We’ve known for years that the F-22 Raptor—the stealthiest, priciest, sexiest air superiority fighter ever built—is also an unbearable prima donna. As the Washington Post reported in 2009, the F-22 flies an average of 1.7 hours between each “critical failure,” refuses to talk to the datalinks of lesser American jets, and doesn’t work when it’s raining. Now it might be poisoning its pilots.
Breaking military protocol (and seriously jeopardizing their jobs), F-22 pilots Captain Josh Wilson and Major Jeremy Gordon recently appeared on 60 Minutes sounding like battered spouses. It is “absolutely unmatched,” says one, and a “phenomenal, phenomenal machine,” concurs the other—but a machine with the unfortunate tendency to cut off (or contaminate) pilots’ oxygen, leaving them disoriented mid-flight and in a daze for days after.
The suspected diagnosis is hypoxia and the symptoms alarming: A pilot hit a tree, then landed, without realizing what happened. Wilson got so confused in the air, he couldn’t find the emergency oxygen ring. When the Air Force tried to solve the problem with Brita-like filters on their oxygen masks, F-22 pilots developed the “Raptor cough.” The birds were grounded, then reinstated without anyone figuring out the problem. (By reinstated, we mean back in the air defending Virginia from a Maryland invasion. Officially online since 2005, no F-22 has flown over Afghanistan, Iraq, Libya, or any other combat zone.)
Two things stand out from the _60 Minutes_ report: First, an F-22—which, like all the latest fighters, is “inherently unstable” aerodynamically, meaning fly-by-wire software correction is required just to keep it going straight and level—can apparently stay in the air and even land itself with its pilot more or less checked out. Second, the oxygen delivered to those fragile pilots comes from atmospheric air drawn through the jet engine into a module that chemically creates concentrated O2.
Bob Gates and Pres. Obama definitively shut the book on the F-22 program in 2009, leaving the cost of the 187 planes purchased (600+ were planned) at an unspeakable $350 million per copy. No one cried for Lockheed Martin, though; the end of the F-22 was also a doubling-down on its other overbudget, underwhelming stealth jet, the F-35 Lightning II—originally meant as a lighter, cheaper, single-engine volume companion to the top-dog F-22 that the Air Force, Navy, Marines, and U.S. allies could all buy in bulk. Now almost certainly topping $200 million per copy itself, the F-35 has been beset by its own high-profile, intractable bugs.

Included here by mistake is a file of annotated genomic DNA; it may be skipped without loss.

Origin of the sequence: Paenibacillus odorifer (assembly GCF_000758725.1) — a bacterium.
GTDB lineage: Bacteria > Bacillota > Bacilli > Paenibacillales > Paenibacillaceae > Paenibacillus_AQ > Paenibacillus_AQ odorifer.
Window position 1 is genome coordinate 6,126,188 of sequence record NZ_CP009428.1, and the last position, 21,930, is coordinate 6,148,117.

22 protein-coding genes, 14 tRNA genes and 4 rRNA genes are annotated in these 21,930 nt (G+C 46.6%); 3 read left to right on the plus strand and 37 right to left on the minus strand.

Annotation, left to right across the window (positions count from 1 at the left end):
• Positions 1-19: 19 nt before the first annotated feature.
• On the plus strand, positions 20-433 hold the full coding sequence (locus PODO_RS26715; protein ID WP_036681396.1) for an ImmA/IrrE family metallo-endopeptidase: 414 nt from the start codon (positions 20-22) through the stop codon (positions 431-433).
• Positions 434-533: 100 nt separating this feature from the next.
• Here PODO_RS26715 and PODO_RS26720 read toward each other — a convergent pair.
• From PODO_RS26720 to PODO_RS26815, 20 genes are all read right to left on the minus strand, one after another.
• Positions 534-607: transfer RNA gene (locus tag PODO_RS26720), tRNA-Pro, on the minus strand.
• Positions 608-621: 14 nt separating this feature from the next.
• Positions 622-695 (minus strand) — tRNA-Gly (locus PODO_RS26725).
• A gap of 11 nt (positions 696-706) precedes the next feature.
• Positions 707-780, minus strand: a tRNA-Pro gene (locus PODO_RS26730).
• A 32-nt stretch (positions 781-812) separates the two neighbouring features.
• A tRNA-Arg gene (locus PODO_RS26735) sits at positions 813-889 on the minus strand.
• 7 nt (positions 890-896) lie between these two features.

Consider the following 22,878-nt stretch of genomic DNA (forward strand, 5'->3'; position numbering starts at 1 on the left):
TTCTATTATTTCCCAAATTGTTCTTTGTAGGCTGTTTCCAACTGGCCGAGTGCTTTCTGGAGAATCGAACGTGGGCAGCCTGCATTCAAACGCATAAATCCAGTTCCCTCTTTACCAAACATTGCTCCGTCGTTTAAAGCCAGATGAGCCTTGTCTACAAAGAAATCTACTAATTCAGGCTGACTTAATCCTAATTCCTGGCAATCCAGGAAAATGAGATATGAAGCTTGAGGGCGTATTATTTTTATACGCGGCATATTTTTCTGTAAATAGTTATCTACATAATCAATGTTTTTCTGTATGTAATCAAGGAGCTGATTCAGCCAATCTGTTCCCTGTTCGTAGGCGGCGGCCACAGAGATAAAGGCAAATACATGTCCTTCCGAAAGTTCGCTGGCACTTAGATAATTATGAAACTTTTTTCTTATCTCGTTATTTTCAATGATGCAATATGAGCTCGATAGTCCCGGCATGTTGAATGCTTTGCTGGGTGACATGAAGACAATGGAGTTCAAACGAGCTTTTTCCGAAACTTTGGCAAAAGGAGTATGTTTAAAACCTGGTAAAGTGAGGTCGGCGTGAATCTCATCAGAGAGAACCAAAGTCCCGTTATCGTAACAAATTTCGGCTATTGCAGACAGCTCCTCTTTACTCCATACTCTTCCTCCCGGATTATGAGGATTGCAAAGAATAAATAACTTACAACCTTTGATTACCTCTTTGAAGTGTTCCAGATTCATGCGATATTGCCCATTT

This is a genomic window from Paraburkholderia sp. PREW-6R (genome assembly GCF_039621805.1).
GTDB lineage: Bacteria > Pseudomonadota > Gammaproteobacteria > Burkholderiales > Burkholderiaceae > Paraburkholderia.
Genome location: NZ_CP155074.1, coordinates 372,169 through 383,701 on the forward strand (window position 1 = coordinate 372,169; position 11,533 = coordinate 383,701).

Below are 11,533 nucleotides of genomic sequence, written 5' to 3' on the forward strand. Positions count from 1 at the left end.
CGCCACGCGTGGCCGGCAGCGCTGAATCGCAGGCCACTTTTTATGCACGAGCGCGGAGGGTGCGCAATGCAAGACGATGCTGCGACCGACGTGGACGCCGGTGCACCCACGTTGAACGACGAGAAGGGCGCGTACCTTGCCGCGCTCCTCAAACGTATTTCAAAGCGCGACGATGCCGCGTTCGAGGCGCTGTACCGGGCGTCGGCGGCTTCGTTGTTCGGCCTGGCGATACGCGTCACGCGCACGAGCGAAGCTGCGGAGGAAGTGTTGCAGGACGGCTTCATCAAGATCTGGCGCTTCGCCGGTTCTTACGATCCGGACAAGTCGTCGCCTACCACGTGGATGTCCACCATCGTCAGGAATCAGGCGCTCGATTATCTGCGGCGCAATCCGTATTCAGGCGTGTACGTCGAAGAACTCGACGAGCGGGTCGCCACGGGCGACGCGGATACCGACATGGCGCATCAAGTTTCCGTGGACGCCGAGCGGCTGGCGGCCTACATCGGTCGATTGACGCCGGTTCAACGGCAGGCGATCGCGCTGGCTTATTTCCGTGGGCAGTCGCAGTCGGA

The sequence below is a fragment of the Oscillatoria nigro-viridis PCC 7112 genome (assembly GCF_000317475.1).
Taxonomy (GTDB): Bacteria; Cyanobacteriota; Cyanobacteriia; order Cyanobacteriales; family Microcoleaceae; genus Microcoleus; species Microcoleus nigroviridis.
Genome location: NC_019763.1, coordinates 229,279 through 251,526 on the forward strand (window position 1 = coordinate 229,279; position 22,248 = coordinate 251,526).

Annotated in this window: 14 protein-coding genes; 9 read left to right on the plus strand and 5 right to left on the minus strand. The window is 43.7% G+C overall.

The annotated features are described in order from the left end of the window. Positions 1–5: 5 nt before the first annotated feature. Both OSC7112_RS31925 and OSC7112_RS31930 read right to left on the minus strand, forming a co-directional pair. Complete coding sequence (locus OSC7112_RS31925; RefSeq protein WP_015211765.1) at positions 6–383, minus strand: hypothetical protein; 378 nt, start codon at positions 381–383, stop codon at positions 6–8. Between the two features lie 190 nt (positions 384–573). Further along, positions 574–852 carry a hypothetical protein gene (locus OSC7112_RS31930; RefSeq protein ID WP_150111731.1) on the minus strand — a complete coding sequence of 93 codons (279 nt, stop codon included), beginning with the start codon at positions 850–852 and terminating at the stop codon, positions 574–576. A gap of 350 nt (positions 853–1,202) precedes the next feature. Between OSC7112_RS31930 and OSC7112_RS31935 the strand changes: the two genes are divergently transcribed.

Most famously, the helmet: touted as a revolutionary augmented-reality navigation and targeting system—imagine Google Glasses that let you see through walls, or your own body—the laggy video and frequent crashes of the HMDS (helmet-mounted display system) so held up development that the F-35 team was forced last year to contract a “plan-B”, a de-contented version of BAE’s helmet for the Eurofighter Typhoon. (But the original helmet maybe kinda works, now.)
Notice a pattern? The weak link in the next gen of manned military aircraft is invariably the man (or nowadays, woman). Pilots need oxygen. They need information fed to eyes that never stay in one place, in heads that come in a maddening array of shapes and sizes. People get upset when they die.
As Defense Tech notes, whatever the proximate causes and fixes, it’s “the Raptor’s crazy performance” that seems the ultimate basis of its oxygen woes, “hint[ing] that the jet is pushing the limits of aerospace science.” The Raptor is famously tarred as a weapon designed for an enemy—21st-century Soviet MiGs—that doesn’t exist. Was it also built to be operated by a species not exactly human?
In “Deep Throat,” episode 2 of Season 1 of the X-Files, Mulder and Scully investigate hot-shot fighter jocks broken—physically, psychologically, and bureaucratically—by their experimental aircraft. (It was 1993—They could well have been early YF-22s.) Henceforth, this became the takeaway of perhaps every fourth x-file: The military was playing with alien technology, stuff homo sapiens just isn’t capable of handling.
“War of the Coprophages” (3×12), the series’s single best episode, offered a more persuasive reading, however: Tales of crashed flying saucers with Greys to autopsy couldn’t possibly be true. Any truly advanced alien civilization would do their exploration, and colonization, and “air superiority” under basic precepts of technological efficiency. They’d send drones.